It was a wet Sunday morning and Briton Andy Hall, an academic and activist, was sleeping off the stress at a small holiday resort on Phuket when the telephone rang.
Within minutes, he was riding his rented motorcycle north from Karon beach to Phuket International Airport through driving monsoon rain to catch a flight north to Bangkok for an important meeting with a VIP.
The person who needed his assistance: Aung San Suu Kyi.
Much to the surprise of envoys and Thai officials, the Burmese democracy icon had chosen to end her 24 years of isolation by emerging in Thailand and, before anything else, greeting the Burmese who are Thailand's second-class citizens.
Andy Hall was one of only a few people who knew what ''the Lady'' had planned as he rode through the Phuket wet that Sunday.
A few days later, Aung San Suu Kyi emerged on a balcony to speak to the Burmese who provide Thailand with a cheap work force, slaving in factories, fishing vessels and on construction sites, sometimes in shocking conditions.
In the shadows of the doorway, one step behind ''the Lady,'' was Andy Hall. He was to be there for most of the next few days as the world's media gave massive coverage to Aung San Suu Kyi and the oppressed working Burmese of Thailand.
Now also in Geneva to press home the case for better treatment for Thailand's second-class labor force, Hall was deeply affected by the grace and presence of the woman and those historic moments.
''It was immensely powerful,'' said Hall. ''She lit a flame in their hearts and provided them with so much strength. She found time for her long-lost chldren. I will never forget that week.''
For Hall, who has worked tirelessly for Thailand's immigrant laborers, it was the culmination of six years' hard work since he founded the Migrant Justice Program in Thailand.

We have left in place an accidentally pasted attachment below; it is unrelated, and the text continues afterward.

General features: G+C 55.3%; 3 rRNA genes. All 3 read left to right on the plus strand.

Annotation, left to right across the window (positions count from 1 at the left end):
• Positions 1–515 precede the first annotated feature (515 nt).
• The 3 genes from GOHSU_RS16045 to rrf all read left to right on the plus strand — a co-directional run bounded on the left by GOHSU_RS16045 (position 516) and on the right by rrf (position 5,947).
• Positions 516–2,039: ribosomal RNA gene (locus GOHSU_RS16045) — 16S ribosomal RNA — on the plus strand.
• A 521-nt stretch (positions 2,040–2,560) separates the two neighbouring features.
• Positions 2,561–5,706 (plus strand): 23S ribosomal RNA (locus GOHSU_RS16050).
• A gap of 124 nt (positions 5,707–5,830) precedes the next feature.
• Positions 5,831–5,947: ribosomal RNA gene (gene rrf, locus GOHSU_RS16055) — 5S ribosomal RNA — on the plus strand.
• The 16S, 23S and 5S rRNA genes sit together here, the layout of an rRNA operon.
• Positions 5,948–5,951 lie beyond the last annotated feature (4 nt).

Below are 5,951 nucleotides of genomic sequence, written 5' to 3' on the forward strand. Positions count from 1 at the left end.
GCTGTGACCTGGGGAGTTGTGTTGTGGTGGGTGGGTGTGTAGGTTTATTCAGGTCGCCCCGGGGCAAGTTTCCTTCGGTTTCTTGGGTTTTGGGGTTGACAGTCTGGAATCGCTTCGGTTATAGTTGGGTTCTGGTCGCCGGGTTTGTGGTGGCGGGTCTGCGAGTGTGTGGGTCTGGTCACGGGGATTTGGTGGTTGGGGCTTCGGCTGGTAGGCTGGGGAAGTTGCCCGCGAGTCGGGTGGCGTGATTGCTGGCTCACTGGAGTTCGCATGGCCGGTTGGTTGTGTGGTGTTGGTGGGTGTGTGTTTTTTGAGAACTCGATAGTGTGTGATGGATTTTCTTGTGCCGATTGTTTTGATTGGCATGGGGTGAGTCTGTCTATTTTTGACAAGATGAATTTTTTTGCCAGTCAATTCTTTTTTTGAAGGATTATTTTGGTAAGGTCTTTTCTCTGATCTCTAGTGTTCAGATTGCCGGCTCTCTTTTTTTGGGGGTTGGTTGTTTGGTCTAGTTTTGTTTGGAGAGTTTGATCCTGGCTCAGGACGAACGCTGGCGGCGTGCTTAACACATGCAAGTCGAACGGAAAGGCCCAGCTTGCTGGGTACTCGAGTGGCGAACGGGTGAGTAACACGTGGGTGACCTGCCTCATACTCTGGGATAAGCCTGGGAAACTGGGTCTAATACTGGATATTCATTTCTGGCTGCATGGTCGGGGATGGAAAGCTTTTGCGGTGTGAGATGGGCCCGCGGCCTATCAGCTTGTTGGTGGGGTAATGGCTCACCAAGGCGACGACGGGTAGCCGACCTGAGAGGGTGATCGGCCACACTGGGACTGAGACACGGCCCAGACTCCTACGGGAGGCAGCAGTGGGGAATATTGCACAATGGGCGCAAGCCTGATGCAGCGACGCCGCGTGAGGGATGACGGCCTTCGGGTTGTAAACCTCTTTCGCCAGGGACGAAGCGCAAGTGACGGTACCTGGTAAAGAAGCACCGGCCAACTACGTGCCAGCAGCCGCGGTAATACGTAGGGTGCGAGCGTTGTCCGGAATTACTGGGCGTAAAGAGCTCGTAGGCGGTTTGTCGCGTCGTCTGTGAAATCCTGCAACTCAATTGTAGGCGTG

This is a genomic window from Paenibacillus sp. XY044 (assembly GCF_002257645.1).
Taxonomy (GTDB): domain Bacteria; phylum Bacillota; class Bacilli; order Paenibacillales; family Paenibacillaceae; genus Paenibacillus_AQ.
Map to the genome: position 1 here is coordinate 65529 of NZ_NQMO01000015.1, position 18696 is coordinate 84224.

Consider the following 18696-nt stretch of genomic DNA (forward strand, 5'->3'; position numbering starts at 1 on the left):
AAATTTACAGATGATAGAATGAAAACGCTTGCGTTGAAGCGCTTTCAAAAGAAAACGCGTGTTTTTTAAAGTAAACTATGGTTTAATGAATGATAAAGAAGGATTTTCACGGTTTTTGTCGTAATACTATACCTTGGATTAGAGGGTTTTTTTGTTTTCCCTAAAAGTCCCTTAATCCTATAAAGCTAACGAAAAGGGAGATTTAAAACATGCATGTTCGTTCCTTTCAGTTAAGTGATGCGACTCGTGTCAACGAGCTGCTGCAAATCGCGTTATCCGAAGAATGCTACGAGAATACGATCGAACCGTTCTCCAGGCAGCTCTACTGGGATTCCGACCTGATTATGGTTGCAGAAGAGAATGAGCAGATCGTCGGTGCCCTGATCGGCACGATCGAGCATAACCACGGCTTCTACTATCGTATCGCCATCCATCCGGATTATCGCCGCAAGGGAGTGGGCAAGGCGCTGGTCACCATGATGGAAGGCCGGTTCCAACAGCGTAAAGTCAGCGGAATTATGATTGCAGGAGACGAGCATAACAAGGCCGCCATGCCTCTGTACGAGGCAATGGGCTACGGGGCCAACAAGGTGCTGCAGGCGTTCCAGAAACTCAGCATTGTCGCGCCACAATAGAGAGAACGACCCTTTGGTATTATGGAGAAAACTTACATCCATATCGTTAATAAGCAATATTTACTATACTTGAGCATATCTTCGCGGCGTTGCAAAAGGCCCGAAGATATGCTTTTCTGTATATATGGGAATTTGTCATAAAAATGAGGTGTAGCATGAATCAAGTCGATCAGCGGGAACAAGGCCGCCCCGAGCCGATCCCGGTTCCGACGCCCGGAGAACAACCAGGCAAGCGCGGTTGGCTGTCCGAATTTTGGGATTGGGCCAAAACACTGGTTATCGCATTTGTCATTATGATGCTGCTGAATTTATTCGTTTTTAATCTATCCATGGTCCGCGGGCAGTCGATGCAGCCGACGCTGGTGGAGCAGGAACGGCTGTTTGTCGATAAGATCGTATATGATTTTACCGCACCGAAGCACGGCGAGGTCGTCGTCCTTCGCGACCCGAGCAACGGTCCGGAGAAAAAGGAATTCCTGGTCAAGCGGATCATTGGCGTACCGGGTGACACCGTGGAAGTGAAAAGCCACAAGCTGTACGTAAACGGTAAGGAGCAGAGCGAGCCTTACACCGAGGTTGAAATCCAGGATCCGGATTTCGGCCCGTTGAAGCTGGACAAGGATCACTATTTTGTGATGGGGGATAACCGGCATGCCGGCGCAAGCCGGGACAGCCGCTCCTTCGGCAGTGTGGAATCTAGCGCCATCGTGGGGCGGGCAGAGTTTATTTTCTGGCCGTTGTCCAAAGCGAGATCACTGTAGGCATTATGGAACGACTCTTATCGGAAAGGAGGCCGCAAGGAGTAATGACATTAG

Raised among the green fields and rippling streams of Lincolnshire, Hall's cause has been in seeking equality and fair treatment for all in Thailand. Aged just 32, he shows no signs of slowing.
While some non-government organisations are diplomatic to the point of obsequiousness, Hall has constantly been bold in taking on goverment officials and big companies in his role as an advocate and academic at Mahidol University.
Last weekend he ran a media workshop for Bangkok journalists on the migrant labor issue. This coming weekend he will be talking about the troubled minority across Europe.
His concern for Thailand's downtrodden second-class citizens is inspirational. If anyone can shame Thailand into changing its attitude, it will be Andy Hall.
''Migrant workers in workplaces across Thailand continue to suffer from severe and systematic human rights abuses at the hands of unscrupulous brokers, abusive employers and too many government officials,'' he wrote soon after Aung San Suu Kyi's visit.
''Migration between Thailand and Myanmar (Burma) continues to be unregulated and far too abusive. The reasons for these abuses and challenges are complex but stem more generally from poor migration management policies and lax law enforcement, not only in Thailand and Myanmar, but across the Asean region and the world.''
Phuket has as many as 200,000 Burmese in its construction workforce, just a fraction of the millions who staff Thailand's factories and go to sea on trawlers in conditions that border on modern slavery.
Andy Hall believes that Aung San Suu Kyi's historic first moments of freedom taught the world about the despair of Thailand's second-class citizens, and could eventually change their lives for the better.
It's an important issue for Thailand, he says, because those Burmese will be heading home over the next few years, and there is no obvious source for replacing them.
''Thailand has to work out what to do as these people leave,'' he said. ''Their contribution to the economy has been huge, but never officially acknowledged.''
Coming up, he says, is a UN Human Rights Cuncil report next week on human trafficking that should mark another step in the migrants' freedom road.
Hall sees the visit by ''the Lady'' as a fresh beginning, rather than an end. She is not likely to forget. She too will be an advocate for Thailand's second-class citizens from now on.
And Hall adds: ''One of these days, they will be speaking on their own behalf.''